The evil genius of the people Donald Trump brought into our government so America could become a polluter’s paradise is really something to behold.
The latest Team Trump move would turn our national forests into polluter playgrounds. Companies that want to mow down old-growth trees so they can get at pockets of oil, coal or uranium are about to get pretty much everything they’ve always dreamed about. And roadless areas are marked for new roads extending miles into wilderness areas.
The way it’s being done is, in a perverse sort of way, admirably clever.
They call their plan to re-interpret how the 1970 National Environmental Policy Act applies to our national forests “streamlining” to make government more efficient. Their abuse of language is working, too. Many of the more than 29,000 people and organizations that have filed comments on the proposal embrace the Trumpian language.
They call their plan to re-interpret how the 1970 National Environmental Policy Act applies to our national forests ‘streamlining’ to make government more efficient…it’s better described as ‘steamrolling.’
Few of the comments I reviewed pushed back on “streamlining.” The proposal is better described as “steamrolling” the National Environmental Policy Act, the first federal law to require consideration of Earth and its bounty in governmental decisions.
Forestry, farming and other groups that favor the new policy refer to it as a plan to “modernize how” government complies with the law
Powerful is the advantage of setting the agenda and with it the language of debate.
You, fellow citizens and owners of our government, now have until Aug. 26 to tell our hired help in the White House and the Forest Service what you think or forever suffer the consequences of idly standing by. Stand up for America’s natural resources.
Virtually No Public Review
The Trump administration, by its own estimate, wants to exempt 93% of forest service decisions from public review.
Currently, about 60% or perhaps 70% of these decisions are left to the discretion of agency professionals and managers without public comment for review. That’s entirely reasonable. A well-functioning government agency can’t be running off to get public input every time its managers want to put up a new sign for a parking lot, replace the toilets at a trailhead or change the color and fabric of ranger uniforms.
The issue is where to draw the line. Let’s look at the clear-cutting of forests, which has a devastating effect on birds, mammals and other wildlife, can cause severe soil erosion that may wipe out salmon runs and even bury houses in mudslides.
Using agency discretion should the Forest Service be allowed to let loggers clear cut a small hillside before pests ruin the wood? What about 500 acres? How about 7,300 acres?
What the Trumpers want is freedom to clear up to 7,300 acres of our forest lands under rules that could hide the action from the public until the deed is done or at least well underway. That is 11.4 square miles or half the size of Manhattan.
That’s just one example of the mischief that would be allowed under the proposed new rules.
There would still have to be notices published in the Forest Service’s quarterly Schedule of Proposed Action or SOPA reports. Under the proposed rules, however, officials could authorize logging the day after SOPA comes out, giving loggers three months to cut before anyone not in the forest or noticing an increase in logging trucks would be clued in.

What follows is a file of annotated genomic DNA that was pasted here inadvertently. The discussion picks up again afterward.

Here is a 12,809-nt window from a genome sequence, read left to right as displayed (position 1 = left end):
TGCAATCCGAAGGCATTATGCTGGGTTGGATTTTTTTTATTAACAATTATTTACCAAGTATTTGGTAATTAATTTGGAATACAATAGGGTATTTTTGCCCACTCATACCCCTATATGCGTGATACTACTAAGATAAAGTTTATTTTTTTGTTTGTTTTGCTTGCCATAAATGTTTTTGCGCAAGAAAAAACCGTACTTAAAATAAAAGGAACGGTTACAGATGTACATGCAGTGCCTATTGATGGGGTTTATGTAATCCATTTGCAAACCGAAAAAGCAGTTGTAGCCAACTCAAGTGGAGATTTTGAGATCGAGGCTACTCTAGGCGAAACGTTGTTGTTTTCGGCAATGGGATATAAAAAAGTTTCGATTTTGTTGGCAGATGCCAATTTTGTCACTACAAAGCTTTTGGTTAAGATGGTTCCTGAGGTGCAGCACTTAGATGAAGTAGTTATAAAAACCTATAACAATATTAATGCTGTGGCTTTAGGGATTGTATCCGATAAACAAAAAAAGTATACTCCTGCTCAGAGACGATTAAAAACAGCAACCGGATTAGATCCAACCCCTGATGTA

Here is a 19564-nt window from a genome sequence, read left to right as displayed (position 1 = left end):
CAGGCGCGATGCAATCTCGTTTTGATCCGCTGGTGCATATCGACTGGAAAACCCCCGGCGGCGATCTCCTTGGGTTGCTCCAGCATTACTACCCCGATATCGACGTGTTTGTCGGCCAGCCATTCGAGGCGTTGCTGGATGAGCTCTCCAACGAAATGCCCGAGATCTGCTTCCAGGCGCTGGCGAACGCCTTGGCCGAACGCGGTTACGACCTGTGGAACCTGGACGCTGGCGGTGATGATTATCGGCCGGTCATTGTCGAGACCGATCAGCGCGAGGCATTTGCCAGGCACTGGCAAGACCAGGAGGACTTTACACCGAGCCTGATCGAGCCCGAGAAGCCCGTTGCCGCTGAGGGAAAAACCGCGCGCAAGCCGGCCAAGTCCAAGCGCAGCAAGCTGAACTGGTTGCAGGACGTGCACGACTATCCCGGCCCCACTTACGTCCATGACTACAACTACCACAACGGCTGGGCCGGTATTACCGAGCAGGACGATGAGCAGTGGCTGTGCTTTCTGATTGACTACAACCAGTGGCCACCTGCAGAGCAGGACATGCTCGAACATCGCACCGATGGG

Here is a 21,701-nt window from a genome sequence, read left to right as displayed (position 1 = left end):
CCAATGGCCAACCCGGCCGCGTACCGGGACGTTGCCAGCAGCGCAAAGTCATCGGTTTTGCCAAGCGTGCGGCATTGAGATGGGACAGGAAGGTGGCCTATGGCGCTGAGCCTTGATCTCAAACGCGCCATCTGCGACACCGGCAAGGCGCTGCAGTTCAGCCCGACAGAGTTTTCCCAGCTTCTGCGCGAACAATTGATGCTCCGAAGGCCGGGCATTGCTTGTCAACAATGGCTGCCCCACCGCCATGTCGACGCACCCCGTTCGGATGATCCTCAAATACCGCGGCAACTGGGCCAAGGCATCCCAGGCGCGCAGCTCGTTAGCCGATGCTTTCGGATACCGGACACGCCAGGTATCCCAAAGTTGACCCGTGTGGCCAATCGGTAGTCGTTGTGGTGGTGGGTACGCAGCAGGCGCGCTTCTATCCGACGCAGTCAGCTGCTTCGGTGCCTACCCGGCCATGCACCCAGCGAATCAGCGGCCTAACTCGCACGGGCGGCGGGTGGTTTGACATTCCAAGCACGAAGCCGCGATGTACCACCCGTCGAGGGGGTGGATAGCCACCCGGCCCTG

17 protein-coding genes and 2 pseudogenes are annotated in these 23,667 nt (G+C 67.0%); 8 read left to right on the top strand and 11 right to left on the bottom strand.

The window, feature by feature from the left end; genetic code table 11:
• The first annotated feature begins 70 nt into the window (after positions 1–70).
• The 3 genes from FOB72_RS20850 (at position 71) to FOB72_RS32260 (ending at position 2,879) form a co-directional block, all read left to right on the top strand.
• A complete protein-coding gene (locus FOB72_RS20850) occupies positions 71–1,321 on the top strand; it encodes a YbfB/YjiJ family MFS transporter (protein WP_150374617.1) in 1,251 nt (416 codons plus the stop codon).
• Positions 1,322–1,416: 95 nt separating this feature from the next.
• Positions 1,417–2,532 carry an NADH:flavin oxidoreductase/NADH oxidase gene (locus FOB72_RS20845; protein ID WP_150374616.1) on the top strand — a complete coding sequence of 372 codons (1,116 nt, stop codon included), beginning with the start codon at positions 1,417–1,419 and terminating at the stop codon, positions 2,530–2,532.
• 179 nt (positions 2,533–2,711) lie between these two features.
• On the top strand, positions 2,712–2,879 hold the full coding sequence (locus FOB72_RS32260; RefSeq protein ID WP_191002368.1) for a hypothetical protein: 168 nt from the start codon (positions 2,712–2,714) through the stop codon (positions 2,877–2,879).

SOPA reports have long been designed to help hide Forest Service plans, a subtle but valuable benefit of the timber industry. Team Trump wants to tilt the existing rules almost entirely to the benefit of its industrial allies.
Go to the SOPA web page and notice that it is not a single report you could breeze through, perhaps using a Control F search for a keyword.
Instead you must click one-by-one on each of 176 forests, grasslands, prairies or recreational areas. Then you must navigate your way through 10 quarterly SOPA reports since Trump took office, each of which may go on for page after page in dense bureaucratese.
Just look at the SOPAs for the Tongass National Forest in Alaska, which lists numerous actions like those here.
Rube Goldberg may be dead, but his progeny seem to have found plenty of related work helping make ridiculously complex what should be simple interactions between us and our government.
What happens to forests and the like matters because they provide us with a rich bounty of life and wealth. Natural forests have many kinds of trees and other plants providing food and shelter to a robust array of animals. Clear cut lands are deserts with little life. When Farmer McGregor levels a woodlot to grow carrots he’s not helping Peter Rabbit, he’s killing whole families of rabbits by destroying their natural food sources.
What of wetlands? They are nature’s filters, storm barriers and nurseries and crucial to some forests. Fill marshes and swamps in and the populations of birds, fish and amphibians decline. When there are not enough wetlands to harbor young life that grows up to move on to rivers, lakes and the ocean there are other consequences. Sharks, for example, finding too few fish to sustain their numbers start looking at beachgoers as their next dinner.
The proposed new Forest Service “regulations are designed to dramatically reduce public involvement in federal land management decisions,” Susan Jane Brown of the Western Environmental Law Center in Oregon wrote in a memo detailing the issues.
Logging and mining will likely increase, but “without the benefit of scientific input.”
Team Trump justifies reducing disclosures and radically reducing when the American people can comment to increase efficiency. Since it’s our government – we own it – this is really a ploy to make government a power unto itself, part of the overall Trump desire to replace a government that derives its powers from the consent of the people to a power onto itself.